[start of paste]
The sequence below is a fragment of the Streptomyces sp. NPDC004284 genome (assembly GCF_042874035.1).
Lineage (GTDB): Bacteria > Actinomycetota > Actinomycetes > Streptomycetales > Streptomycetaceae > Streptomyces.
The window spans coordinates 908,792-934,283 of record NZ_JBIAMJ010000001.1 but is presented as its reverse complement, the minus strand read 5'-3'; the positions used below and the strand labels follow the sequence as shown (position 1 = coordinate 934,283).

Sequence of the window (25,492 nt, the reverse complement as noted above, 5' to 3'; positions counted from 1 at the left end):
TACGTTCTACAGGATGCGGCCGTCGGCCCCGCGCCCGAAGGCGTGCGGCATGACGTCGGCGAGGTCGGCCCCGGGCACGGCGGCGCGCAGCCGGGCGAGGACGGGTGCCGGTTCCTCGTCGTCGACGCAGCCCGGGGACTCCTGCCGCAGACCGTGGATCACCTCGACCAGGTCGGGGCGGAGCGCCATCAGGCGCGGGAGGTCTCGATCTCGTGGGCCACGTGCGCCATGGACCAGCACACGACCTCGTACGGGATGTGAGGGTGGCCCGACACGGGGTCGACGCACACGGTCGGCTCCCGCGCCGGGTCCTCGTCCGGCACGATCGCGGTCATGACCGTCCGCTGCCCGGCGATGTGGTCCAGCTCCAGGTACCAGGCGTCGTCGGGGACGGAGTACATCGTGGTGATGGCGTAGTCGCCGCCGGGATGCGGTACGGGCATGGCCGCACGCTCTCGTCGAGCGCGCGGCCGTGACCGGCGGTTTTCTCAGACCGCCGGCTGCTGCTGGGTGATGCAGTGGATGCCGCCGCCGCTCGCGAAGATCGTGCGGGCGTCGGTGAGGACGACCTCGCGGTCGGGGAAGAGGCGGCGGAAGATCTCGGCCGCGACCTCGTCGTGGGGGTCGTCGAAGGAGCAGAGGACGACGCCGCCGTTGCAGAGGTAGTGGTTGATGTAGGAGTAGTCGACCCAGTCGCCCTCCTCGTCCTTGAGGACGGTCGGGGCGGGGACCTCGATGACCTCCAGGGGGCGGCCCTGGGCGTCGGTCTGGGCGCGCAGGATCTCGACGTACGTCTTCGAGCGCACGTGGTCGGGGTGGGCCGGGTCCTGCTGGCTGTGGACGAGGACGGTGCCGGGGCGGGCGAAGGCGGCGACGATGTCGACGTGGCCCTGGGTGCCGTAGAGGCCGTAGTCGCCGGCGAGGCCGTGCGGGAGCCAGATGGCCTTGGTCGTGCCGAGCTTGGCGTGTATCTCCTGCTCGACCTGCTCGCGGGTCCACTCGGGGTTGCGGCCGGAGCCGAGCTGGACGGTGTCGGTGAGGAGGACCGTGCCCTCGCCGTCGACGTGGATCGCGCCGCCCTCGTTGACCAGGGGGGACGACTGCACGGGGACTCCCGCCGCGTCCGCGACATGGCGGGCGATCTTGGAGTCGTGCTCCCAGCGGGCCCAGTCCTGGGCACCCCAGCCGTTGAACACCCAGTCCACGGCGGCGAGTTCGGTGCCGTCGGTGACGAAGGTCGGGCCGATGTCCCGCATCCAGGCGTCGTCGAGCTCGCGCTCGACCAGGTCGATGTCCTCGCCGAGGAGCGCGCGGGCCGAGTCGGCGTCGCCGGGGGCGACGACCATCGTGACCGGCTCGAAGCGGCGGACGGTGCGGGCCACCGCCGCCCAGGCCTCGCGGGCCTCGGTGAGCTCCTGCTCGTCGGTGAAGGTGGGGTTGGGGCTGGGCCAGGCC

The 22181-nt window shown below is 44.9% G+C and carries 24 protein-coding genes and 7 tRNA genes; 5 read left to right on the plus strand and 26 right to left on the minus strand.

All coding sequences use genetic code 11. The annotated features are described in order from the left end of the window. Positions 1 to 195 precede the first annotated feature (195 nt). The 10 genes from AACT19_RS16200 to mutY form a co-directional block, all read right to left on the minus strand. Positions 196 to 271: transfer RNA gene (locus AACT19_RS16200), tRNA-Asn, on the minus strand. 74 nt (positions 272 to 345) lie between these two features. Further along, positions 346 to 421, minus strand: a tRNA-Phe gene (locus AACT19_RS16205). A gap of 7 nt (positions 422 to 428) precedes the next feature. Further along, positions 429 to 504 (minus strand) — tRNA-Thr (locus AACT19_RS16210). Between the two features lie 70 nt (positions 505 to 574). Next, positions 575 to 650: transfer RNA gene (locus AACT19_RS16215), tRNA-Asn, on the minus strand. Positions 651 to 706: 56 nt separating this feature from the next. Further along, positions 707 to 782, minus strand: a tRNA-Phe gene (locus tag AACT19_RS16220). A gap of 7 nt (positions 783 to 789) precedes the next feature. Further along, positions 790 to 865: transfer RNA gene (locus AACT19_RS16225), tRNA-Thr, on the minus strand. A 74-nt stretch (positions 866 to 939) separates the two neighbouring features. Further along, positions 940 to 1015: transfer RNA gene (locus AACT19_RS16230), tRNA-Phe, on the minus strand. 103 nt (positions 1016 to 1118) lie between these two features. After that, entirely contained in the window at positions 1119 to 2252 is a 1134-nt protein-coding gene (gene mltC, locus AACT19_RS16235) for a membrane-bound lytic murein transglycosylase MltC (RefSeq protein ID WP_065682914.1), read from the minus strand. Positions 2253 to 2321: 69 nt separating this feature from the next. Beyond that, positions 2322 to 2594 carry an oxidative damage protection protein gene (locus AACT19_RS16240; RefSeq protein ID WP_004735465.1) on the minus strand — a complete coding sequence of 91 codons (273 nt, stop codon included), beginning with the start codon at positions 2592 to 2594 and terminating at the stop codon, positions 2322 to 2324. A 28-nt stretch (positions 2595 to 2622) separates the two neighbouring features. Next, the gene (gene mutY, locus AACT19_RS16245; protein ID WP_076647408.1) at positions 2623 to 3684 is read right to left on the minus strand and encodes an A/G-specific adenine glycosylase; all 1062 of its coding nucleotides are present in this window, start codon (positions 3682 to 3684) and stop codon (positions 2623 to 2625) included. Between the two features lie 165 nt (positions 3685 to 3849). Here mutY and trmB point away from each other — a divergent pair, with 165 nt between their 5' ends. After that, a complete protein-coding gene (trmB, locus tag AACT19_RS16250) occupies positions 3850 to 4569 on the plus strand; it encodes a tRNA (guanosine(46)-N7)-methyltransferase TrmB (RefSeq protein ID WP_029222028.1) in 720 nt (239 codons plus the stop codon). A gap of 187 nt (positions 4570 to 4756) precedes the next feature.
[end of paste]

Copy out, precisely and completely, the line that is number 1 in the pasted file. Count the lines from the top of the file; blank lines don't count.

The sequence below is a fragment of the Streptomyces sp. NPDC004284 genome (assembly GCF_042874035.1).